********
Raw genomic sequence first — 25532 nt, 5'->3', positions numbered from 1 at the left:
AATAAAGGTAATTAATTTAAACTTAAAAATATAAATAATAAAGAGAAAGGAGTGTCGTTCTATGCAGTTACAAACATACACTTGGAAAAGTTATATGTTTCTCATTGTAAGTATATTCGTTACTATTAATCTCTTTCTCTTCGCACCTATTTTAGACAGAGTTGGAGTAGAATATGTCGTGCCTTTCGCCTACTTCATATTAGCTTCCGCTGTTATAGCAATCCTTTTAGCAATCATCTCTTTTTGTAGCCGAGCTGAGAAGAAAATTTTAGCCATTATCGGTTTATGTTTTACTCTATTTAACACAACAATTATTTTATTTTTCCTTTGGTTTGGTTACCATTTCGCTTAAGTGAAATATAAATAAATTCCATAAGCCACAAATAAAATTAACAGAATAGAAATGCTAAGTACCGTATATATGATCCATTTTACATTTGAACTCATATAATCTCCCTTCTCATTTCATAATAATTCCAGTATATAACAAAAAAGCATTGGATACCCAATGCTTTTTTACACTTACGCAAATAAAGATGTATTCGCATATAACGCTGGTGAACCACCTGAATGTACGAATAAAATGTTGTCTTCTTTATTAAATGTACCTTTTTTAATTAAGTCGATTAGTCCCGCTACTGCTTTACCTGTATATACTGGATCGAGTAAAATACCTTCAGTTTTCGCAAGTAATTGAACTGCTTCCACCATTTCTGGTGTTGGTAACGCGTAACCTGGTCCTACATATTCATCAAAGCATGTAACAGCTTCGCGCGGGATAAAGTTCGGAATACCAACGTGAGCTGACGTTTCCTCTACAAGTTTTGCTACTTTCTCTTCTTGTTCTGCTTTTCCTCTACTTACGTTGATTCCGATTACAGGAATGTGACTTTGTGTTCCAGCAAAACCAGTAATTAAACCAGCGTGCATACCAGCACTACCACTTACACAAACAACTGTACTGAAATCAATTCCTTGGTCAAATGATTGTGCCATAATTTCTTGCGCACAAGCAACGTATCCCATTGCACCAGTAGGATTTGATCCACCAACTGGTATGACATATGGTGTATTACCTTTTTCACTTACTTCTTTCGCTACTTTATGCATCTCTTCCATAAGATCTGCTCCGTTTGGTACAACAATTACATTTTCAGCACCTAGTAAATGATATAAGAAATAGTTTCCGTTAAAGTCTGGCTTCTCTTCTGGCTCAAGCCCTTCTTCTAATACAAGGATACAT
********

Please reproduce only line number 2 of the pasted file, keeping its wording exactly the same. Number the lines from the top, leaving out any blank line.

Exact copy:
AATAAAGGTAATTAATTTAAACTTAAAAATATAAATAATAAAGAGAAAGGAGTGTCGTTCTATGCAGTTACAAACATACACTTGGAAAAGTTATATGTTTCTCATTGTAAGTATATTCGTTACTATTAATCTCTTTCTCTTCGCACCTATTTTAGACAGAGTTGGAGTAGAATATGTCGTGCCTTTCGCCTACTTCATATTAGCTTCCGCTGTTATAGCAATCCTTTTAGCAATCATCTCTTTTTGTAGCCGAGCTGAGAAGAAAATTTTAGCCATTATCGGTTTATGTTTTACTCTATTTAACACAACAATTATTTTATTTTTCCTTTGGTTTGGTTACCATTTCGCTTAAGTGAAATATAAATAAATTCCATAAGCCACAAATAAAATTAACAGAATAGAAATGCTAAGTACCGTATATATGATCCATTTTACATTTGAACTCATATAATCTCCCTTCTCATTTCATAATAATTCCAGTATATAACAAAAAAGCATTGGATACCCAATGCTTTTTTACACTTACGCAAATAAAGATGTATTCGCATATAACGCTGGTGAACCACCTGAATGTACGAATAAAATGTTGTCTTCTTTATTAAATGTACCTTTTTTAATTAAGTCGATTAGTCCCGCTACTGCTTTACCTGTATATACTGGATCGAGTAAAATACCTTCAGTTTTCGCAAGTAATTGAACTGCTTCCACCATTTCTGGTGTTGGTAACGCGTAACCTGGTCCTACATATTCATCAAAGCATGTAACAGCTTCGCGCGGGATAAAGTTCGGAATACCAACGTGAGCTGACGTTTCCTCTACAAGTTTTGCTACTTTCTCTTCTTGTTCTGCTTTTCCTCTACTTACGTTGATTCCGATTACAGGAATGTGACTTTGTGTTCCAGCAAAACCAGTAATTAAACCAGCGTGCATACCAGCACTACCACTTACACAAACAACTGTACTGAAATCAATTCCTTGGTCAAATGATTGTGCCATAATTTCTTGCGCACAAGCAACGTATCCCATTGCACCAGTAGGATTTGATCCACCAACTGGTATGACATATGGTGTATTACCTTTTTCACTTACTTCTTTCGCTACTTTATGCATCTCTTCCATAAGATCTGCTCCGTTTGGTACAACAATTACATTTTCAGCACCTAGTAAATGATATAAGAAATAGTTTCCGTTAAAGTCTGGCTTCTCTTCTGGCTCAAGCCCTTCTTCTAATACAAGGATACAT